26 June 2024

European leaders tell the Commission to keep health a priority 

On 21 June 2024, health, social, and employment ministers approved Conclusions on the Future of the European Health Union, calling on the European Commission to keep health, including mental health as a priority in its upcoming five-year term. Mental Health Europe supports the Council on this call, which was highlighted in our Manifesto for mental health in the next EU mandate. 

We are glad to see that access to health care and prevention is presented first as a fundamental right and then as a pre-condition for the well-functioning of our society and economy. The Conclusions clearly state that mental health is a key aspect of well-being and impacts a variety of sectors both socially and financially.

We commend the call to address non-communicable diseases in a cross-sectoral and a holistic manner, with an explicit reference to the need to strengthen EU policies on health promotion, including mental health.

We are pleased to see a reference to the socioeconomic and commercial determinants of health, in addition to healthy lifestyles.

We welcome the recognition of the need to sustain the mental health of the health workforce, as well as the call to uphold the nexus between research, innovation, policy and funding instruments.

The Conclusions underscore the urgency to address unmet health needs and call for an independent needs-evidence database that can help address priority needs in healthcare and innovation policies, stating ‘This framework should be developed by independent researchers, taking into account input from stakeholders, including citizens, patients, healthcare providers, policy makers and developers.’ We welcome the emphasis on independent scientific evidence, and we recommend for the framework to be co-created with all the different stakeholders i.e. for their contribution to be of equal value.

There are some areas where the Conclusions could have been stronger: 

  • Leaving nobody behind. The Conclusions stress that climate change leads to increased risks of both communicable and non-communicable diseases, creating new vulnerabilities and exacerbating existing inequalities by disproportionally affecting vulnerable population groups. This is valid also for other challenges, such as digitalisation. The need to leave nobody behind – clearly set as goal in the EC Communication on a Comprehensive approach on mental health- could have been stronger.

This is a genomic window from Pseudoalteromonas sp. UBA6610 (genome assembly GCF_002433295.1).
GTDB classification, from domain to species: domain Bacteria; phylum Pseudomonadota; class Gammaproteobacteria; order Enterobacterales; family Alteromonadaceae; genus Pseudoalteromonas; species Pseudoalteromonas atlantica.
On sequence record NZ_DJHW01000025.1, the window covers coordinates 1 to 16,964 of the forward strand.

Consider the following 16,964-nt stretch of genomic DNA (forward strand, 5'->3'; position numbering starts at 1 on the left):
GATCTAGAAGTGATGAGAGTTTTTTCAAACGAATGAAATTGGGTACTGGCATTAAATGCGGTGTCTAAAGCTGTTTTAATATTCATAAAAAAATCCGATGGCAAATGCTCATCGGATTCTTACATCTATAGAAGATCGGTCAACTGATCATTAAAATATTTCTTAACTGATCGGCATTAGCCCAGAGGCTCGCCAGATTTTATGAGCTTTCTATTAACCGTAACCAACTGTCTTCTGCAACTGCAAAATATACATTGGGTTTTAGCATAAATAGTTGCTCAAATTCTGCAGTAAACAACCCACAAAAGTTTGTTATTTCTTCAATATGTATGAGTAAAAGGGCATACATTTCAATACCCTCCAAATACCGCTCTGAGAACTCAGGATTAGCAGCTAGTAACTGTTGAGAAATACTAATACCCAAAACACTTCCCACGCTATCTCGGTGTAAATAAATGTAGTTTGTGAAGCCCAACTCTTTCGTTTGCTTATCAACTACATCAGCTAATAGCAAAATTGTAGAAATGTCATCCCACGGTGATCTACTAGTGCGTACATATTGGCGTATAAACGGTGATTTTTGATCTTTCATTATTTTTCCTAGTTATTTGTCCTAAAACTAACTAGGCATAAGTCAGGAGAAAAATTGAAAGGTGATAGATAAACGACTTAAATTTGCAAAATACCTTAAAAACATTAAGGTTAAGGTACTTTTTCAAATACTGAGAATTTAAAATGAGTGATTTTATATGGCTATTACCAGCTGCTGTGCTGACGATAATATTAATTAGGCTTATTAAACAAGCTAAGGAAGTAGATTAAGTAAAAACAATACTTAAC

• Conflict of interest. In relation to data sharing in healthcare, the Council considers crucial that citizens have the transparency over the use of their personal health information, ensuring protection and security, as well as raising awareness to foster trust and encourage data sharing for the greater good. We emphasise the need to ensure that data sharing is for the greater good and not for commercial interests. 
  • Digitalisation and negative impact on mental health. The Conclusions highlight the opportunities offered by digitalisation, but also refer to complex ethical and societal challenges that requires coordinated action at national, European and international levels. We call for a human rights framework based on co-creation as compass to solve any current or future dilemma. Our Report on Digitalisation and mental health explores this in detail. The Council invites the European Commission to consider how the negative mental and physical health effects of extended use of social media and screen-based technologies on children can be addressed, to improve their well-being . While we certainly agree with the need to prevent negative impacts on the mental health of children, we stress that this is not simply connected to the time spent on social media, but to the very design of these platforms (and ultimately to their very business model). This is acknowledged in the Digital Services Act, a recent legislation which recognises certain systemic risks stemming from the design or functioning of the service and systems, including algorithmic systems, which – for instance- may cause addictive behaviour. 

Mental Health Europe stands ready to support the implementation of these Conclusions, and will continue to work with the institutions, our members, and partners to make sure mental health remains in focus over the next five years and beyond.. Together, we can ensure that the next EU mandate delivers a Europe were positive mental health and well-being is prioritised across the life course, and where everybody can fully enjoy their right to (mental) health. 


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